The Oath Keepers
The Oath Keepers was founded in April 2009 by Stewart Rhodes, and from its inception it displayed an extremist anti-government ideology. Much like the rest of the anti-government militia movement, the group’s members believe that a shadowy conspiracy — often referred to as the New World Order — has co-opted the federal government to strip Americans of their rights and ultimately enslave them.
However, the Oath Keepers differentiate themselves from other groups in the militia movement by explicitly targeting current and former members of the military, law enforcement, and emergency services personnel with their recruitment and messaging. Oath Keepers explain that if the federal government issues an unconstitutional order — often illustrated by extreme hypotheticals such as mass gun confiscation or illegally mass detaining Americans in concentration camps — it is up to the military and law enforcement to enforce these edicts. For this reason, the group tries to reach service members first, so they are prepared to refuse and resist such orders. Though Oath Keepers frame their objections in the language of constitutionality, these interpretations are typically not grounded in any legal basis and are warped by conspiratorial thinking; as a result, their objections typically boil down to simple opposition to particular laws or regulations.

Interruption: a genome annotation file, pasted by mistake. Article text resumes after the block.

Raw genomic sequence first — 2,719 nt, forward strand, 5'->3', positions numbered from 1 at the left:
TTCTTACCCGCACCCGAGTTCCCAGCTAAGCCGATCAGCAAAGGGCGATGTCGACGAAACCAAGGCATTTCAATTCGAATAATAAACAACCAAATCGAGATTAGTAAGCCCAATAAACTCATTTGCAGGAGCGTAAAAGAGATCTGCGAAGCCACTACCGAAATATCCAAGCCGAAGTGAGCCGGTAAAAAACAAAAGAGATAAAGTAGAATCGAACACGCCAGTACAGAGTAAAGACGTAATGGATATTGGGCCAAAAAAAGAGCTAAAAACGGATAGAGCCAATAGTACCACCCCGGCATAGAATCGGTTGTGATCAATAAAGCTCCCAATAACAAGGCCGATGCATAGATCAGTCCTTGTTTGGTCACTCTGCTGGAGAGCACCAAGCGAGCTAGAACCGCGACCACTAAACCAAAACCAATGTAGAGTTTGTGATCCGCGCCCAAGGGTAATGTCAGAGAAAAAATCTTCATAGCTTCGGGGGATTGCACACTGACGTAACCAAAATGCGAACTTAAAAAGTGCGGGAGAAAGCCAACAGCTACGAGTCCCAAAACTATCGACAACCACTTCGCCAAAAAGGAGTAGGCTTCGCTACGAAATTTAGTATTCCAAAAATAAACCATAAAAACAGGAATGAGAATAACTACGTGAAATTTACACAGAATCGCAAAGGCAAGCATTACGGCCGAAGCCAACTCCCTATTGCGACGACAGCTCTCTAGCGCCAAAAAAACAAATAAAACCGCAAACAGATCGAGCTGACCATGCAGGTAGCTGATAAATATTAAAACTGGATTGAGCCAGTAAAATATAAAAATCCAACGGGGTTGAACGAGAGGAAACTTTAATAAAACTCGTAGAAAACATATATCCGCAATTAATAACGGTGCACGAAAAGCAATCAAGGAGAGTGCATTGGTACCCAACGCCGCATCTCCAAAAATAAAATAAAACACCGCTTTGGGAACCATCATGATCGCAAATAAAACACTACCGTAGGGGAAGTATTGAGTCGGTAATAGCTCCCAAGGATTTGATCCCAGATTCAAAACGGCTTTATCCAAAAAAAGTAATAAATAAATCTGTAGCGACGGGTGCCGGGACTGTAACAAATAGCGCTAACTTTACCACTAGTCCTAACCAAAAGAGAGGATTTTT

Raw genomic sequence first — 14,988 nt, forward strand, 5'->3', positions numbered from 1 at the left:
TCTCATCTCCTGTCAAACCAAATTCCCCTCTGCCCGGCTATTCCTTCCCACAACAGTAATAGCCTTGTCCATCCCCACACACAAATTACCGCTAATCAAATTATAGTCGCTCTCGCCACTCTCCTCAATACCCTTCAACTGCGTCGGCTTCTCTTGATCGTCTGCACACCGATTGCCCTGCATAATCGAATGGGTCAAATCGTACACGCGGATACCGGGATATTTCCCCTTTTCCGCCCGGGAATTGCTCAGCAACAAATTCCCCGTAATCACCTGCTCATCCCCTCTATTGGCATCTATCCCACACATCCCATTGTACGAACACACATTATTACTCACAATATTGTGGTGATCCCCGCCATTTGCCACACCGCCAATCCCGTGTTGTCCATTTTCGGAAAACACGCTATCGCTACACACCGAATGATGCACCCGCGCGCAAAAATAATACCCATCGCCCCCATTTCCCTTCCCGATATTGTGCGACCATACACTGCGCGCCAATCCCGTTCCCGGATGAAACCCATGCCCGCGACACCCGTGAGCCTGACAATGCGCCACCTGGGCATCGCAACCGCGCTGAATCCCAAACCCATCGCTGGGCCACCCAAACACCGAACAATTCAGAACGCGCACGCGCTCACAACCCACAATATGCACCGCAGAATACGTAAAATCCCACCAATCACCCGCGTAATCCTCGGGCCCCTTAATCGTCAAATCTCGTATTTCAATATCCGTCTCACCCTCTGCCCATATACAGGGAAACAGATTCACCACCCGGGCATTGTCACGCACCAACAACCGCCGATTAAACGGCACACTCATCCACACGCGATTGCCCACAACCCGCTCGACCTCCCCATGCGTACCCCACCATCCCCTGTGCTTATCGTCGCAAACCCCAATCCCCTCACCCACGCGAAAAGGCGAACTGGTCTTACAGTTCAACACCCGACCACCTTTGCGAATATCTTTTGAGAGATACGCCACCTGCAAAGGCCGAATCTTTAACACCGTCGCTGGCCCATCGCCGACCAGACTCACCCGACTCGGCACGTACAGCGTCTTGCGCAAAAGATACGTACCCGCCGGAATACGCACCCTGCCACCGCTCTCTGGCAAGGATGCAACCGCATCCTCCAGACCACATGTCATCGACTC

Members of the Oath Keepers have been arrested in connection with a wide range of criminal activities, including various firearms violations, conspiracy to impede federal workers, possession of explosives, and threatening public officials. The Oath Keepers first garnered national attention in 2014 and 2015 for their armed participation in disputes between ranchers or miners and federal agencies, most famously in Nevada where they joined the 2014 Bundy Ranch armed standoff against the Bureau of Land Management. Armed Oath Keepers also participated in a 2015 standoff in Lincoln, Montana, between the White Hope Mine and the U.S. Forest Service, as well as a 2015 armed confrontation in Josephine County, Oregon, between the Sugar Pine Mine and the Bureau of Land Management.
Most recently and notably, at least 26 Oath Keepers have been arrested in connection with the January 6 Capitol attack. Of these, twelve – including founder Stewart Rhodes – have been charged with seditious conspiracy for their role in the insurrection. The indictment alleges Rhodes conspired with co-defendants and others to oppose, by force, the execution of the laws enabling the transfer of presidential power. While some Oath Keepers have pleaded guilty to various charges – including three who admitted to sedition – the rest are still awaiting trial.